Those who wish to practice their off-camera flash technique or simply, wish to create a successful concept shoot to boost their portfolio, should strongly consider practicing the arrangement with themselves as the subject.
The use of off-camera flash (OCF) for the uninitiated is often a very intimidating prospect. It certainly was for me when I was learning. The pressure of performing efficiently and smoothly with a subject (especially a paid client) can be immense when juggling the complexities involved with the process. You can diminish this during your learning phase by practicing with yourself as the subject. Even someone with some experience using speedlights and strobes off-camera can benefit from this habit if they are planning a concept shoot with professional talent to make sure they are on point when the day arrives, having already ironed out many of the technical challenges in advance while going at their own pace instead of feeling hurried.
I recognized early on that using artificially introduced light for my portrait and commercial work was how I could really stand out from my local contemporaries. At the time, few local shooters were using the OCF workflow, and a good majority specifically advertised themselves as strictly natural light photographers. Unwilling to limit myself in such a manner, and eager to stand out from the crowd, I immediately began the process of investing in OCF gear and studying how to use it through books and free online education. I didn’t find any scarcity in instructional material, but the techniques and mechanics of OCF do have things about it that are often baffling as a beginner, and I also quickly realized this was something I was going to have to practice a lot.
So, what I did was come up with? A new shot idea each day I had to practice and made myself the subject. Thanks to the use of a tripod and 10-second timer, wireless remote, or smartphone camera app, one can make calculated and thoughtful testing of their OCF shoot concepts in a no-stress situation. The camera app option is probably the best bet if your camera brand has one available that is reliable and allows you to remotely adjust your camera settings and see through the lens from your phone. You can shoot, reshoot, and shoot some more to get it just right with no one breathing down your neck, which is well worth any inconvenience you might have from moving back and forth making your adjustments to your lights or camera, and returning to your place in the shot.
This practice allowed me to easily learn how micro-adjustments in light direction and distance affect a photo. It allowed me to slowly get good at feathering my light modifiers. It let me try every little hunch and theory I had with no pressure about time and result performance. This kind of unfettered and uninterrupted creative learning is, in my opinion, one of the best things you can ever do for your portrait photography. It definitely paid off for me. My eventual (and now standard) use of OCF in my client work did exactly as I suspected it might — it made my work stand out compared to other people. When I say “stand out,” I am not implying better, I am merely implying different, although I do believe that the use of OCF does ultimately allow you to surpass the limits of a shot that was otherwise shot only with available light.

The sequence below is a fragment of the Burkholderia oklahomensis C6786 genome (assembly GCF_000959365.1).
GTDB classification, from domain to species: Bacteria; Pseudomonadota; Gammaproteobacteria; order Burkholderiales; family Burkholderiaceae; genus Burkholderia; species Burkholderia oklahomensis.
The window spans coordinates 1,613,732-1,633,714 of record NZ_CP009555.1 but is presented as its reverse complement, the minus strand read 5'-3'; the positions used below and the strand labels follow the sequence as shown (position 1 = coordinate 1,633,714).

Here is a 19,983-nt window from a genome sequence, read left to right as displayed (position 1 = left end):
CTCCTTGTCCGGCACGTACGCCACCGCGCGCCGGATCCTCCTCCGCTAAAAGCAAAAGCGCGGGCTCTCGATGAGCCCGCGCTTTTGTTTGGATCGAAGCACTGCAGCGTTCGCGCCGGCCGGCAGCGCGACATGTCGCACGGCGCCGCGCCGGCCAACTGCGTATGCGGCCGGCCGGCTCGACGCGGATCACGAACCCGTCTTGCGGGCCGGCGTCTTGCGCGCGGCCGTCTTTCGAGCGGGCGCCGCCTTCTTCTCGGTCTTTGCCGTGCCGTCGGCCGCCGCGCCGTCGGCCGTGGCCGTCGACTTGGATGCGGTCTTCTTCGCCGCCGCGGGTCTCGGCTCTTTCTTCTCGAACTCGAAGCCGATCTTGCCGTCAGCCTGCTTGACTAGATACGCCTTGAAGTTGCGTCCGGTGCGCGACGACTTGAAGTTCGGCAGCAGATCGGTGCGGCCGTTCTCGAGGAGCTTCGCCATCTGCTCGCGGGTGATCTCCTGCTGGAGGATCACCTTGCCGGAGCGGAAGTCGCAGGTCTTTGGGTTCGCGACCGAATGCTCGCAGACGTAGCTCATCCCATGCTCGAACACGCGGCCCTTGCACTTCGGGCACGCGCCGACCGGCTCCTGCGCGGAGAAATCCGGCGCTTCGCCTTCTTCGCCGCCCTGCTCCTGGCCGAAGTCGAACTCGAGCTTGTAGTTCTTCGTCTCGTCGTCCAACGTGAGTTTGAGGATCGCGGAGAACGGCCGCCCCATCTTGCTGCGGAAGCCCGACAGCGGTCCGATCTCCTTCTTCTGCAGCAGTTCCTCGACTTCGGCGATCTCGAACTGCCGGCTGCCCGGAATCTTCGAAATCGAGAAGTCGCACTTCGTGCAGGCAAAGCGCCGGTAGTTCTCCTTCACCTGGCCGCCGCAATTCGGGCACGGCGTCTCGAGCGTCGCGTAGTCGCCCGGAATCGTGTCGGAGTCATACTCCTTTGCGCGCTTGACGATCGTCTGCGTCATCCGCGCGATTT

One time I was stuck inside an airplane hangar with classic cars while waiting for it to stop raining so I could proceed with filming an episode of a TV documentary series. Instead of scrolling on social media, I proceeded to spend the next four hours with the placement of four speedlights in various locations to create a dynamically lit scene. Each time I activated a 10-second timer and experimented with the optimal arrangement until I felt good about the shot I got, making a mental note of how each change affected my final results. Four hours of this led to an immense boost in the knowledge I had of how a poorly-lit environment can transform into something spectacular with the correct application of introduced lighting.
More recently, I made myself the subject in a test run for a general shoot concept I intended to use in an upcoming workshop I am holding on my off-camera flash workflow. I wanted to have a shoot concept prepared to allow my workshop attendees to apply the techniques I teach them, and since I was also bringing in a professional model for the shoot, I wanted to iron out the kinks on the concept so I wouldn’t have to when the day arrived. This time, friend and fellow photographer, Cory Madsen, helped with the process so I could forgo the tedious 10-second timer. By the end of the night, I felt good about how smooth the actual shoot was going to go, and I really liked the result of the test run itself.
Working under high pressure is the fate of any professional portrait photographer, and the anxiety that can come from unexpected technical challenges, can be major speed bumps on the road to a successful shoot. However, by using yourself as a practice subject, you gain not only improved proficiency in the use of OCF, but also the added bonus of an overall better perspective on the experience of your subjects as well. This allows you to connect, relate and communicate better with them. It literally makes you a better photographer from both sides of the lens at the same time.